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Jindal: Pronouncements and Promises

S. Lincoln

Governor Bobby Jindal is speaking at the Value Voters Summit in Washington, D.C., today. The event is put on by the Family Research Council, headed by former Baton Rouge state representative Tony Perkins. We can make an educated guess that he’ll talk about religious liberty, as he often has lately.

“The biggest discrimination going on is against Christian business owners and individuals who believe in traditional forms of marriage,” Jindal said during the CNN debate last week.

He’ll also likely urge, “Defund Planned Parenthood right now,” as he did during an appearance on a talk radio program in Iowa this week.

During that same conversation, Jindal suggested getting rid of Congress.

“They’re not indispensable to the future of this country, so absolutely—I’m ready to fire ‘em all.”

It’s not the first time the governor has suggested getting rid of a branch of government.

“Might as well just get rid of the Supreme Court. Save some money,” Jindal stated after the SCOTUS ruling on marriage in June.

Last week, at the CNN debate, he even said, “It is time to get rid of the Republican Party.”

Back here at home, though, Jindal can’t seem to get rid of the state’s money troubles. The Jindal administration has notified legislative leaders the budget that ended June 30th was short, but they’re not yet saying by how much. They don’t plan on giving a number till sometime next month, although the state constitution says that information is supposed to be public record.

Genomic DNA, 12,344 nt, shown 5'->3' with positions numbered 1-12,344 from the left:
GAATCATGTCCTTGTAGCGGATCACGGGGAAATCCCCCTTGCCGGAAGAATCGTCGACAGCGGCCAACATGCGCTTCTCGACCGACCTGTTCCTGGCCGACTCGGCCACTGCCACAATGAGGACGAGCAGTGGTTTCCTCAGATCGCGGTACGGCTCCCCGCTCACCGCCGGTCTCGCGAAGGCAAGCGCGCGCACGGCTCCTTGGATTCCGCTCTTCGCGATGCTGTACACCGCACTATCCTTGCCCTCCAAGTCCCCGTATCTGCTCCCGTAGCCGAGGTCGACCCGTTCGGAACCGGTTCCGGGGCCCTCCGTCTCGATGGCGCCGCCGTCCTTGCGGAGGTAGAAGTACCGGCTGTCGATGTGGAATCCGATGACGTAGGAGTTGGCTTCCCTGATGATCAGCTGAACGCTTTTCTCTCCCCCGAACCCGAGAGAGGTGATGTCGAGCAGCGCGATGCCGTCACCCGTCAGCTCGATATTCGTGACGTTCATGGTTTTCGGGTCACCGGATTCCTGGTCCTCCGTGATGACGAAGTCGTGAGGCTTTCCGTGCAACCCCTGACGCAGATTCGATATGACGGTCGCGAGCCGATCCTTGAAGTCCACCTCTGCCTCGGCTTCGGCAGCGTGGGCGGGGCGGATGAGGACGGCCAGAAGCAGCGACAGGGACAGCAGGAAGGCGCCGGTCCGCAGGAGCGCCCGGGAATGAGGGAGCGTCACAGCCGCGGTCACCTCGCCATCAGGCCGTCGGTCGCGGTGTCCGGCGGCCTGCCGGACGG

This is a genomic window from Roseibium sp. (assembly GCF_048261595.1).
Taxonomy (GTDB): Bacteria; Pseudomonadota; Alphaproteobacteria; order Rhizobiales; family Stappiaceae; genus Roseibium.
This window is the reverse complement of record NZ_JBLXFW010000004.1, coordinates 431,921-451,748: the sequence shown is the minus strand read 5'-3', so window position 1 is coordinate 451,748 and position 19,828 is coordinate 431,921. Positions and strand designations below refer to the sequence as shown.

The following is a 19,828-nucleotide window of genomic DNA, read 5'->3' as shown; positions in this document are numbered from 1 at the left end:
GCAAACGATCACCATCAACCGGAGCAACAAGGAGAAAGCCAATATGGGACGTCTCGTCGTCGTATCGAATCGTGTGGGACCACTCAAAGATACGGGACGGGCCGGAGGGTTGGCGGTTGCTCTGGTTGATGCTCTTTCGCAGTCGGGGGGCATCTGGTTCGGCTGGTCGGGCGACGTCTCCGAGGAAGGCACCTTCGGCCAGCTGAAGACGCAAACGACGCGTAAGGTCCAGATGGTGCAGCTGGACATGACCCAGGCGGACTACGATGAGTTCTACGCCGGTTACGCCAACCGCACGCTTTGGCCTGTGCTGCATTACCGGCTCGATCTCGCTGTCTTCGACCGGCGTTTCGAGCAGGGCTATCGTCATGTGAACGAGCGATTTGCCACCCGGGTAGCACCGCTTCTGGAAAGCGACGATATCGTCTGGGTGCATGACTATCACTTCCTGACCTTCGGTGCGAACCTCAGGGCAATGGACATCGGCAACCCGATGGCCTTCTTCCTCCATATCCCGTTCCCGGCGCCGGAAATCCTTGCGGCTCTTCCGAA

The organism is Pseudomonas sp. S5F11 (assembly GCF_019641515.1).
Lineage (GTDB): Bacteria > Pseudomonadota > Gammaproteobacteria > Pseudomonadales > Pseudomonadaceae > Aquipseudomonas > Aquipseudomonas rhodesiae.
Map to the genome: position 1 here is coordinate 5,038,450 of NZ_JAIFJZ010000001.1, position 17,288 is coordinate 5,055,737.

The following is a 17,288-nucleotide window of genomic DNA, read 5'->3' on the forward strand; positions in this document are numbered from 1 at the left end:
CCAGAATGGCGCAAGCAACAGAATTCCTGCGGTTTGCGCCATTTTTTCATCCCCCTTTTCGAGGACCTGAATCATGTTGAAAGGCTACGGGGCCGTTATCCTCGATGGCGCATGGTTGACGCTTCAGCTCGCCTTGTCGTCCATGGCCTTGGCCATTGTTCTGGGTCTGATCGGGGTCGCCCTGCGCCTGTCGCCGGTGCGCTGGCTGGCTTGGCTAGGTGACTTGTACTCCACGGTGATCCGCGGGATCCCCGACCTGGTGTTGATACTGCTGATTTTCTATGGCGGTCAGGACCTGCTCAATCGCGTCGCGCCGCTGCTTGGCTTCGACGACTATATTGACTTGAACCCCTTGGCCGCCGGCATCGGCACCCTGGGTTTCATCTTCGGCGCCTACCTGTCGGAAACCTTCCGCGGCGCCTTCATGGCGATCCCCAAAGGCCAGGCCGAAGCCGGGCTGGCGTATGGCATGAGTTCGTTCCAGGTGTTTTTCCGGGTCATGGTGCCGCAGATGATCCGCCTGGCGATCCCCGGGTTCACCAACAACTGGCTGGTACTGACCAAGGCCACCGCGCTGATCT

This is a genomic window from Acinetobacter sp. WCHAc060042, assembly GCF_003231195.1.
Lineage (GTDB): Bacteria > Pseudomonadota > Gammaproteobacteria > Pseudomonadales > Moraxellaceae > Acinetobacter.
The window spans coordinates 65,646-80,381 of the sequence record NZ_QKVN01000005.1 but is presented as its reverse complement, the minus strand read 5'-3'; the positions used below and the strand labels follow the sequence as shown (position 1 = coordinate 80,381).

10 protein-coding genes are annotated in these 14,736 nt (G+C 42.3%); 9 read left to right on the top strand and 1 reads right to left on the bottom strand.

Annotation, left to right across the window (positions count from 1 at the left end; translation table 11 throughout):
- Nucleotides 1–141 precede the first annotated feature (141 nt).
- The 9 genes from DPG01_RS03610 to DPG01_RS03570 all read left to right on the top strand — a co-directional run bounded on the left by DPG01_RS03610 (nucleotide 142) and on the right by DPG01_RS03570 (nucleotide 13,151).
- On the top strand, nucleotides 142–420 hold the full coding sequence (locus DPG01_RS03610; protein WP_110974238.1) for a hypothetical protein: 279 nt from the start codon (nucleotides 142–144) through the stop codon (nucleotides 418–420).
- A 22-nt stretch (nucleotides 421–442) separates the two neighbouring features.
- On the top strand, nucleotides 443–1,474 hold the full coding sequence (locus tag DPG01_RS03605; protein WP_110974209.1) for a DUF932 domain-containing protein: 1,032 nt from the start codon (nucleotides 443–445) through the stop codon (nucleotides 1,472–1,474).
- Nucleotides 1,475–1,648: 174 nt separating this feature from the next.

We already know there’s a major shortfall in the current year’s budget, which began July 1. It lacks more than $300-million of what’s needed for Medicaid and $19-million for TOPS. Additionally oil prices are well below the amount predicted in the revenue estimate.

The state constitution says shortfalls are supposed to be resolved within 30 days of finding them, or else the governor shall call a special session.

Based on Jindal’s recent pronouncements, coupled with his track record in courtrooms on the constitutionality of laws he has advocated while Louisiana’s chief executive, it appears legality is of minor concern to him.

Perhaps we should remind him of the oath he swore to the citizens of Louisiana, on January 14, 2008, and again on January 10, 2012.

“I, Bobby Jindal, do solemly swear that I will support the constitution and laws of the United States, and the constitution and laws of the state of Louisiana, and that I will faithfully and impartially discharge and perform all the duties incumbent on me as Governor of the state of Louisiana, so help me God.”